Tag! Here’s a question for the homebirth crowd

It’s been a few weeks since I’ve been involved in a good ole game of blog “tag”, and since I’m currently sorting out my thoughts on homebirth, here’s a question for all of you, and a “tag” for fellow bloggers Birth Matters, Birth Under Siege, Elemental Mom, Empowering Birth, The True Face of Birth, and VBAC Adventure.

Here are my questions:

  1. Have you considered homebirth as an option for labor and delivery with a previous/upcoming birth?
  2. Why did you (or did you not) consider homebirth?
  3. What do you see as the major advantages for homebirth, and what are your justifications?
  4. What do you see as the major obstacles for homebirth?
  5. Is your (was your) partner “on board”?
  6. If not, did discussions (and research on the part of your partner) help?

Here are my answers:

1.  I never expected to consider homebirth for childbirth.  Several of the women in my childbirth education classes were planning homebirths.  I thought that was “cool”, but I didn’t think that was for me.  Women are supposed to deliver at hospitals, right?!  @@  It wasn’t until I joined the ICAN list in late July that I began to learn about homebirth as a safe environment for labor and delivery.  By about mid-August I was intrigued.  Since I’ve started reading Wagner’s Born In the USA, I have at least one foot (and most of my body) in the homebirth trench.

2.  Homebirth was not really on my radar during my first pregnancy.  I didn’t have any friends or family members who had worked with homebirth midwives.  The concept of certified nurse midwives (CNM), midwives who are authorized to attend births in birthing centers and/or hospitals under the guidance of obstetricians was new to me.  I had never heard of a doula before my childbirth ed classes.  Now I am interviewing certified professional midwives and direct entry midwives (along with CNMs and OBs) for future pregnancies.  I am beginning to see that it is very likely more safe (yeah, I’m not talking nuts here, I promise) birthing a child at home than at the hospital.  (Have a look at some of my other recent posts for learn why my hospital is not a good location for VBAC.)

3.  Advantages of homebirth:
     >  You’re in a comfortable environment – your domain, if you will
     > You are in control of your environment (noise, people, lights, music, food, water)
     >  You are not being constantly monitored and checked
     >  You don’t wear machines and aren’t hooked up to IVs
     >  You’re not as “on the clock” as hospital-birthing moms are
     >  You’re not separated from your child or partner once the baby is delivered
     >  You control the timetable with regard to treatments and exams performed on your newborn
     >  You’re far away from the hospital and people who have been trained to intervene in the natural physiological process of childbirth

One study that always comes up in discussions of homebirth is “A Prospective Study of Planned Homebirths by Certified Professional Midwives in North America,” by K. Johnson and B. Daviss.  British Medical Journal 330, no. 7505 (2005).  Also see Born in the USA: How a Broken Maternity System Must Be Fixed to Put Women and Children First, Chapter 6, by M. Wagner.  Berkeley; Los Angeles; London: University of California Press, 2006.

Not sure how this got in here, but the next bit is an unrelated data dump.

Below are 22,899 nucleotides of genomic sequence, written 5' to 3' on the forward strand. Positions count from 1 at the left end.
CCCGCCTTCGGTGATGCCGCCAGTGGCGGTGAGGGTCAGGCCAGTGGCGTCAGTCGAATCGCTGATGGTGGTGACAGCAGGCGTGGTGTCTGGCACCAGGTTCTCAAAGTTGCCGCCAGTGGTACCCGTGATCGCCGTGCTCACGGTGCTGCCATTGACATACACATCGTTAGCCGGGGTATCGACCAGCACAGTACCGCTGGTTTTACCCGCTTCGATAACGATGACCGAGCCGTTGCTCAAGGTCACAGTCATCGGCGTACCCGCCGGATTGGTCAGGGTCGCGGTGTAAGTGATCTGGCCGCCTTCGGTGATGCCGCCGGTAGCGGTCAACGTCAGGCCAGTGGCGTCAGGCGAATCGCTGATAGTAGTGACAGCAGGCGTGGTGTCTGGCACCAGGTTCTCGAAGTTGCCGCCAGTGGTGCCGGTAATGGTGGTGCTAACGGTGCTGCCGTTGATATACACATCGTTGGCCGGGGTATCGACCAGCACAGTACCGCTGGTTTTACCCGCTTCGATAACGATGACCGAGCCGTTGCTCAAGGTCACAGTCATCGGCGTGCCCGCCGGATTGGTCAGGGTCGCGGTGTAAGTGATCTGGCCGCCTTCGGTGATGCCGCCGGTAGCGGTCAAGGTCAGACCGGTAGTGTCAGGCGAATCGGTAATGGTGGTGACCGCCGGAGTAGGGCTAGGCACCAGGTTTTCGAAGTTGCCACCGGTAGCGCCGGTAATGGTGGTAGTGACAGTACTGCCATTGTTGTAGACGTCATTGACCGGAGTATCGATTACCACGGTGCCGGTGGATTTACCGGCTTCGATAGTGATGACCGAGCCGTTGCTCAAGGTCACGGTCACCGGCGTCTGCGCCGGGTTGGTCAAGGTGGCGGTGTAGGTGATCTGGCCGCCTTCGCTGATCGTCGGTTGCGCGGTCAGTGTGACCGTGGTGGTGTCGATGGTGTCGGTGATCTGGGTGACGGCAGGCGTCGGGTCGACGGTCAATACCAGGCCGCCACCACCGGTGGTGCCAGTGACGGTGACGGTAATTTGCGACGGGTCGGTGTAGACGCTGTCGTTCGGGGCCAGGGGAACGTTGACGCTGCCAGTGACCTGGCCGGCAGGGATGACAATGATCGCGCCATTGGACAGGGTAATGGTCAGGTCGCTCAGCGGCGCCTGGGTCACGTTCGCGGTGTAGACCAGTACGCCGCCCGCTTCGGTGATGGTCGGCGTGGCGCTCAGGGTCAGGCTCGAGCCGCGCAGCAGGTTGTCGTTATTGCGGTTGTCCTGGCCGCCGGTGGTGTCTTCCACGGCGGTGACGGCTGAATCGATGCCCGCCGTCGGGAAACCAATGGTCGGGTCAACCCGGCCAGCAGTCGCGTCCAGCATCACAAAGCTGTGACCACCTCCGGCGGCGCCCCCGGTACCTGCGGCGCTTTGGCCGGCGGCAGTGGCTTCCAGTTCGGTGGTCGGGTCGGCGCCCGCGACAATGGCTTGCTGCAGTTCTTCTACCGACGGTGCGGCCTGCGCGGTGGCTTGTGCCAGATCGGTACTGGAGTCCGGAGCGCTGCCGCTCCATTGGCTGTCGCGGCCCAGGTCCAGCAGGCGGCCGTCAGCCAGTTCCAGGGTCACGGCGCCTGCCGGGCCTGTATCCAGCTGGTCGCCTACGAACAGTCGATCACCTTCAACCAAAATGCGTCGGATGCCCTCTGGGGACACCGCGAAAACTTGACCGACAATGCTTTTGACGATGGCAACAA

4.  Disadvantages of homebirth:
     >  Not everyone finds home a place of comfort and solace.
     >  In case of emergency or in the event that vaginal birth is not achieved, you will have to transfer to the hospital.
     >  If something goes wrong (keep in mind that the chances of a true emergency in childbirth are quite slim), it may be hard to stay calm while waiting for transport and hospital service.  I do recommend at least registering at the local hospital in case hospital transfer is necessary.
     >  Most people will treat you like you’re a nutcase (as if you care).  You will likely meet resistance from well-meaning family members and friends.

5. & 6.  My husband is not yet on board.  I’m hoping he’ll get there.  Last night I told him that I am interviewing CPMs and DEMs in addition to CNMs and OBs.  He told me that he’s fully supportive of me going for the VBAC, but he’s not comfortable with the idea of homebirth.  I told him that until he does his own research that the subject is closed for discussion.  And that was that.  Round 1 is over.

8 thoughts on “Tag! Here’s a question for the homebirth crowd

  1. Pingback: Tag you’re it! « Hormonal Pregnant Woman

  2. I absolutely love this meme! Thank you so much for making it birth/pregnancy related! hahaha, sometimes it’s hard to make a meme fit into the theme of my VBAC blog. I can’t wait to write my post for this one.

    Great! Have fun, and I’ll enjoy looking for your response! — Labortrials

  3. Pingback: for trial of labor’s blog tag: your homebirth questions answered « birthing with guinever

  4. Well, if I can get it to take my comment 🙂

    I wish more women answered these questions, at least then they’d be thinking about homebirth, instead of assuming that they just have to trot off to the hospital like good little sheeple….

    and now, off to answer for myself!

    Thanks for your comment! Hopefully women will find our blogs and at least begin to acknowledge homebirth as a viable option! I myself have come a LONG way in that line of thinking!! Even 6 months ago I was on a completely different track. Thank goodness my mind has been opened! — Labortrials

  5. Pingback: ElementalMom » Homebirth Questions

  6. Oops! I just found out I got tagged. Between my sister’s wedding and trip to The Farm and my first trimester (I am SO exhausted and nauseous) I have not been so good at blogging. But here I go! Thanks for the tag!

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